Sure, this decision might have been informed by the fact that we had no clean forks and all of my favorite breakfast bowls were in the dirty dishwasher, so I couldn’t easily eat my normal spinach and eggs breakfast. But, in reality, I chose to do this now because I’m off my healthy eating routine. Over the past few weeks, I’ve been doing a lot of emotional eating and I’m messing up my body’s hunger and fullness cues. What was a normal or even large power bowl portion for me 3 weeks ago isn’t keeping me satiated for more than a couple of hours — and then I go for the cheese. So. Much. Cheese. And not even good cheese. Crap cheese. Any cheese I can find. It’s not ideal.
I want to be clear; I wasn't punishing myself for being "bad" or eating "bad foods." I was getting back in touch with my body. Through the practice of mindfulness, I’ve come to realize that I’ve been using food (and TV and over-work and wine spritzers) as a way to numb myself. These habits aren’t new (though my realization of their purpose is). Most recently, these habits escalated as I’ve been semi-consciously distancing myself from grieving my friend and colleague Sarah Moore’s recent illness and death.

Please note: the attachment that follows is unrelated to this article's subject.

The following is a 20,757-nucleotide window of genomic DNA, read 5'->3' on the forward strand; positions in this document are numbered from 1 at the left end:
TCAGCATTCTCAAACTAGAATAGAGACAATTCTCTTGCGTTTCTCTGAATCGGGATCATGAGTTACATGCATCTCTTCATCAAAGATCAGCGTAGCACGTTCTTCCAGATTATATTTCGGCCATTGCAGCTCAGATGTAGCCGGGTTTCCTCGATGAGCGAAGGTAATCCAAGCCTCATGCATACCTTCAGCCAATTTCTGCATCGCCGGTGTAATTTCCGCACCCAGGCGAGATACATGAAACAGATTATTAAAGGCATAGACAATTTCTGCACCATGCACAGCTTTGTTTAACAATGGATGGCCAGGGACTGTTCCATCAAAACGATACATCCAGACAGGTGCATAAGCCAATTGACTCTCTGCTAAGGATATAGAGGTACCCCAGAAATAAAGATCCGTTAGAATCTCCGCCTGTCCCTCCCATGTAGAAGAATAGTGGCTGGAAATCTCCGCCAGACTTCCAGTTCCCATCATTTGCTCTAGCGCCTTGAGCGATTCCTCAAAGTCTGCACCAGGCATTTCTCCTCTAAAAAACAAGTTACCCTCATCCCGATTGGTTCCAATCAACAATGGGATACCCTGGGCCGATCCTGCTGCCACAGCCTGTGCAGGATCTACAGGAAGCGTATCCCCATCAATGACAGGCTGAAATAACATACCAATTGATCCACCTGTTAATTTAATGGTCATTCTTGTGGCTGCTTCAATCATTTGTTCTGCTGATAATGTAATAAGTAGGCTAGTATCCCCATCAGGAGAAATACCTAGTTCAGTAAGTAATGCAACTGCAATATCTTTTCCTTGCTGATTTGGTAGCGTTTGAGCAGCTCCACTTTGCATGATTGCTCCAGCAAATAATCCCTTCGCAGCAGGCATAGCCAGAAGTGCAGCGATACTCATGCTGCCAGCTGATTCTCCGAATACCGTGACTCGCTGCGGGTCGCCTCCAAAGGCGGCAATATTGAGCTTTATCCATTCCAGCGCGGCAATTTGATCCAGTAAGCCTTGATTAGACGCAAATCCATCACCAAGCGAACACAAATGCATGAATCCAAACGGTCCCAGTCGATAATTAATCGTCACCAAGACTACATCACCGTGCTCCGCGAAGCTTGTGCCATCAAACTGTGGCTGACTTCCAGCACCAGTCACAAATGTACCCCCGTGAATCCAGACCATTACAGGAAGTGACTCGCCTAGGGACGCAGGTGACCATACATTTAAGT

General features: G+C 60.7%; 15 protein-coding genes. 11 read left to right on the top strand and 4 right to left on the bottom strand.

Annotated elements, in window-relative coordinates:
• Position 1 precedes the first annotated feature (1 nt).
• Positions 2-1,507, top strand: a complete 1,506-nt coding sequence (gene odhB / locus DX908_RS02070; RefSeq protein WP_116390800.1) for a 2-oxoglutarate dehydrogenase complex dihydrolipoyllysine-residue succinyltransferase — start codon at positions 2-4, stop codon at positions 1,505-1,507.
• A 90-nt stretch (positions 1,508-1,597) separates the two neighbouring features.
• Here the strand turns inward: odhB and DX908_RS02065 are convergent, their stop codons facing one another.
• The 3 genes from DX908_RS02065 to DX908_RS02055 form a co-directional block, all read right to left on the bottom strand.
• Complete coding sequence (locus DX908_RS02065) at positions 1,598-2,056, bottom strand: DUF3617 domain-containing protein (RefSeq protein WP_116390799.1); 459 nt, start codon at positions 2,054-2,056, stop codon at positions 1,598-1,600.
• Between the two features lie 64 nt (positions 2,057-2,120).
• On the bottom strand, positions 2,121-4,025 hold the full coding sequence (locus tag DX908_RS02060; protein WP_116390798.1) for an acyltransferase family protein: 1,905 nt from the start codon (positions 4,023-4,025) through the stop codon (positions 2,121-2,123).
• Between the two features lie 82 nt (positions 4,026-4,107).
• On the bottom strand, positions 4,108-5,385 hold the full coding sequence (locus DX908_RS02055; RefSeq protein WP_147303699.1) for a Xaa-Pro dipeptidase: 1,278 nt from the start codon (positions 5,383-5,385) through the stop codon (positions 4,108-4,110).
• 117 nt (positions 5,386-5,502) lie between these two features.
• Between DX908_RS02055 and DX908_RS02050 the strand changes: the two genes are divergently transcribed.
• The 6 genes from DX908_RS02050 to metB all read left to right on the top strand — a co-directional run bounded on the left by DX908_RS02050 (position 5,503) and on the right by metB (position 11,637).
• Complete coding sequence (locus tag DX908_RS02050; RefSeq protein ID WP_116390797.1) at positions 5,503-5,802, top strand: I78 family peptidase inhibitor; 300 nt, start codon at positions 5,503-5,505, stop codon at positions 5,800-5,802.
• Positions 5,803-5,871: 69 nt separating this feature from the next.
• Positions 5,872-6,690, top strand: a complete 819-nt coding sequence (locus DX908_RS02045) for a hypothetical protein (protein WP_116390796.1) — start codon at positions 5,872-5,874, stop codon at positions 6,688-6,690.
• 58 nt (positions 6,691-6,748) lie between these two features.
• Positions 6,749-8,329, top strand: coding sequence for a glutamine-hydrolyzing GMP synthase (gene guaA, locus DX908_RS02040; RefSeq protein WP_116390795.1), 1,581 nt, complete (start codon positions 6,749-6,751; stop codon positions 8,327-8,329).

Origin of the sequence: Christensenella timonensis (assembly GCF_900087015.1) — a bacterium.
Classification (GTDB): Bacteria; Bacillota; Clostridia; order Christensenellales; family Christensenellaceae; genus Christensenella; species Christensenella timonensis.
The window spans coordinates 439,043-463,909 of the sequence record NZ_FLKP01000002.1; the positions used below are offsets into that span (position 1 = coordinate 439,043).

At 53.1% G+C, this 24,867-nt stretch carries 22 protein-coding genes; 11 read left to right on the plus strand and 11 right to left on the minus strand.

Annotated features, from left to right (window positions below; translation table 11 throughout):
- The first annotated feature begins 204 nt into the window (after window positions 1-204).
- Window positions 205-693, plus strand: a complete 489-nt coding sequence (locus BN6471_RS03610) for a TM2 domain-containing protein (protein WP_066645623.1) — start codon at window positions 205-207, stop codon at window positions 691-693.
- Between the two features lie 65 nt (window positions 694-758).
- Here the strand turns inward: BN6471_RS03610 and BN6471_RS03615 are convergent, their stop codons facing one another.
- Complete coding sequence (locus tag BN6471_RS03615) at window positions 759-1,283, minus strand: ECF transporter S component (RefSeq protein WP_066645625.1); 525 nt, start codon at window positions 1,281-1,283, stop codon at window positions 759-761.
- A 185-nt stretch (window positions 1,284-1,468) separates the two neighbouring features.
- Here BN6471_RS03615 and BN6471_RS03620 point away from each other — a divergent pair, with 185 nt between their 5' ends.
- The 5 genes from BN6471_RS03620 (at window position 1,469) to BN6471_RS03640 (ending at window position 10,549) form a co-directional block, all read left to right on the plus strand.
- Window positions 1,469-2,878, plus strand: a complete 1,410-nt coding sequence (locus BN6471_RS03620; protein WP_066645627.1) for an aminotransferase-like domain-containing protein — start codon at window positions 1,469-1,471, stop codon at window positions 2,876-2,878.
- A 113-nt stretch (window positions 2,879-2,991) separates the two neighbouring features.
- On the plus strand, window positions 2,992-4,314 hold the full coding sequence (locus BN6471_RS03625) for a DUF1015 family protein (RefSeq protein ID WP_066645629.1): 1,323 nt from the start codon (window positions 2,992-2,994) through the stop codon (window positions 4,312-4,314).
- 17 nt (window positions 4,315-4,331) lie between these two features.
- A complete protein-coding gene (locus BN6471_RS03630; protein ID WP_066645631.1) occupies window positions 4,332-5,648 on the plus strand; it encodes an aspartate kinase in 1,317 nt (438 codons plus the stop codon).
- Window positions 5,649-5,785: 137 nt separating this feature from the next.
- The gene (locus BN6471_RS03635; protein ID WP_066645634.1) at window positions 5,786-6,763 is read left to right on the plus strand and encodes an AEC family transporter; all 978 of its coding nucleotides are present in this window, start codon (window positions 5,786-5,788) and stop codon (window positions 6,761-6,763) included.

What’s up, girl! I miss you!
To me, Sarah’s death seemed simultaneously fast and slow. Though we weren't close friends, I loved her and losing her really affected me. At first, I dealt with my grief by going for long walks and throwing myself into work and meditating and reading Pema Chodron’s When Things Fall Apart and talking to friends. But, just like when in an emergency you keep it together only to fall apart later, once the funeral was over and time brought me further away from the initial trauma of losing Sarah, I started paying less attention to my self-care. I fell into a rut of television and the aforementioned cheese and randomly telling my partner Jes that I don't want her to die.
One of the things I wanted to come out of my fast was a better understanding of my feelings. If you’re constantly making yourself numb, you don’t know that your feelings won’t wreck you. I needed to remind myself that I could feel sad and powerless and that I could still be okay. I don't need to numb myself with food or TV or whatever else. (See, even nutritionists have bad habits! Even nutritionists need to work on shit!)